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‘Bodyheat’: Godfather James Brown Turns Up The Temperature

The Godfather of Soul met the coming disco era head-on, with a subtly updated groove and a Top 20 R&B hit.

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James Brown 'Bodyheat' artwork - Courtesy: UMG
James Brown 'Bodyheat' artwork - Courtesy: UMG

When James Brown entered the US R&B chart on December 11, 1976 with “Bodyheat (Part 1),” the infectious uptempo number became, almost mind-bogglingly, his 95th song to hit that countdown. The track also signaled that the Godfather of Soul was going to meet the coming disco era head-on, with a subtly updated groove that helped it turn into a No. 13 soul hit in early 1977.

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“Bodyheat” didn’t cross over to the Hot 100 until the end of February 1977, when it became his 92nd entry on that chart. But its failure to climb higher than No. 88 was itself a sign that Mr. Brown’s incredible, long-running sovereignty was no longer beyond question. He would not appear on the pop chart again until the revitalizing smash “Living In America” almost nine years later. In between, there were just two further Top 20 R&B hits, with “Give Me Some Skin” (featuring the J.B.s) in 1977 and “It’s Too Funky In Here” in 1979.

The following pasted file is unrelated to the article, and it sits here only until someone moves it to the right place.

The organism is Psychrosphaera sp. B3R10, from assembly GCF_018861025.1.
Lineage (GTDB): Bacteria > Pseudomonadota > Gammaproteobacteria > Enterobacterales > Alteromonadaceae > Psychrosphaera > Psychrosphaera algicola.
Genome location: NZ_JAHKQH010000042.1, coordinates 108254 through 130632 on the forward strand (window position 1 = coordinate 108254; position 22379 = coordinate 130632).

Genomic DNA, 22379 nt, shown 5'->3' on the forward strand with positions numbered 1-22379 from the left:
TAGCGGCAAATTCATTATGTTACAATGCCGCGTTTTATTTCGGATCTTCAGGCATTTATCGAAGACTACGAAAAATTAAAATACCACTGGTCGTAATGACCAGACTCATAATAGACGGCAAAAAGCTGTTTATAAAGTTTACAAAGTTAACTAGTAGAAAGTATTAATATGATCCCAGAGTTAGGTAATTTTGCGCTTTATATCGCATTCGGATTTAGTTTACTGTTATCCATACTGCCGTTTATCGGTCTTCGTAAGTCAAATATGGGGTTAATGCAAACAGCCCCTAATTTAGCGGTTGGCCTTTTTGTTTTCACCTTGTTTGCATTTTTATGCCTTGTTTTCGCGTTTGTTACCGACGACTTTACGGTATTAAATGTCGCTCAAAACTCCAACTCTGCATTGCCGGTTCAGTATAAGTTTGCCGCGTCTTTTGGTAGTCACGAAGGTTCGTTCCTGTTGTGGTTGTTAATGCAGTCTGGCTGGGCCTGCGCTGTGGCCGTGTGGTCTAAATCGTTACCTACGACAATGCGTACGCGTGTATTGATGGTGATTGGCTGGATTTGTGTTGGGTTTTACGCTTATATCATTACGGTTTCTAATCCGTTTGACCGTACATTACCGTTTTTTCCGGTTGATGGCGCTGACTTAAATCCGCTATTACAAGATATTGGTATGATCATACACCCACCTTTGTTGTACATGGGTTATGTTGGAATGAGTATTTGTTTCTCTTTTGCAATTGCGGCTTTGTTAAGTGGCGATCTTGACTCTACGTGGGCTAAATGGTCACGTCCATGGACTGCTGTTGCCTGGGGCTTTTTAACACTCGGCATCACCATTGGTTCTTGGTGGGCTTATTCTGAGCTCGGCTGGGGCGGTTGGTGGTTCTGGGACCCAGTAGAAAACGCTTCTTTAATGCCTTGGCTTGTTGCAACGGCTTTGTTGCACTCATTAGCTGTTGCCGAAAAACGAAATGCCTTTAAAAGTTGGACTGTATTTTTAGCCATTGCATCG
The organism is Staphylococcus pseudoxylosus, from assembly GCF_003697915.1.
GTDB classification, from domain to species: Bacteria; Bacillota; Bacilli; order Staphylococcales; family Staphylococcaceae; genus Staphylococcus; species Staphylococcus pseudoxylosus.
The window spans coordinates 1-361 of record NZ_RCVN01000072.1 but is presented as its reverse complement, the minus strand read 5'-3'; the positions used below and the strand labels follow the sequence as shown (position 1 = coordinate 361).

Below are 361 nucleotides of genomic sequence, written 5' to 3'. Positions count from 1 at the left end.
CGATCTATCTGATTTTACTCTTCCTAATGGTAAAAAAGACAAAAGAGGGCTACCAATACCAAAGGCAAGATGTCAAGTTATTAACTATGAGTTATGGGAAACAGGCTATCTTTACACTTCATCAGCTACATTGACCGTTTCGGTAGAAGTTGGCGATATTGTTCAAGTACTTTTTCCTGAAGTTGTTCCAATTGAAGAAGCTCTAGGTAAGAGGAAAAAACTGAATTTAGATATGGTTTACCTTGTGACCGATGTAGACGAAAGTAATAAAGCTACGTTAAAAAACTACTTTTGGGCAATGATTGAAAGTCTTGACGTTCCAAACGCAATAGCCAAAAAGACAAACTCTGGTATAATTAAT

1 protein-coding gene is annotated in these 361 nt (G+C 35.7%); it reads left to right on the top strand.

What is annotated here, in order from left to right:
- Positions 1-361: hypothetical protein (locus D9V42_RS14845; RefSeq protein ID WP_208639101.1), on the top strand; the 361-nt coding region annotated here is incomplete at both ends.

The late 1976 hit, on Polydor, came from an album also called Bodyheat, which followed in December and became his 42nd to reach the R&B LP listing, with a No.20 peak. The “Bodyheat” single made the Top 40 in the UK where, despite widespread respect for his preeminence as a soul and dance pioneer, his chart presence had always been surprisingly meager: it was only his seventh single to make the bestsellers there at all.

Listen to the best of James Brown on Apple Music and Spotify.

The Bodyheat album contained one more R&B Top 40 entry, “Kiss In ’77” and, among its other new material, included the Godfather’s pleasing, uptempo version of Burt Bacharach and Hal David’s mid-1960s easy listening pop classic, “What The World Needs Now Is Love.” There was also at least one new example of the type of aspirational, social-conscious lyrics that Mr. Brown had become so associated with, in the song “Wake Up And Give Yourself A Chance To Live.”

Buy or stream “Bodyheat” on the album of the same name.

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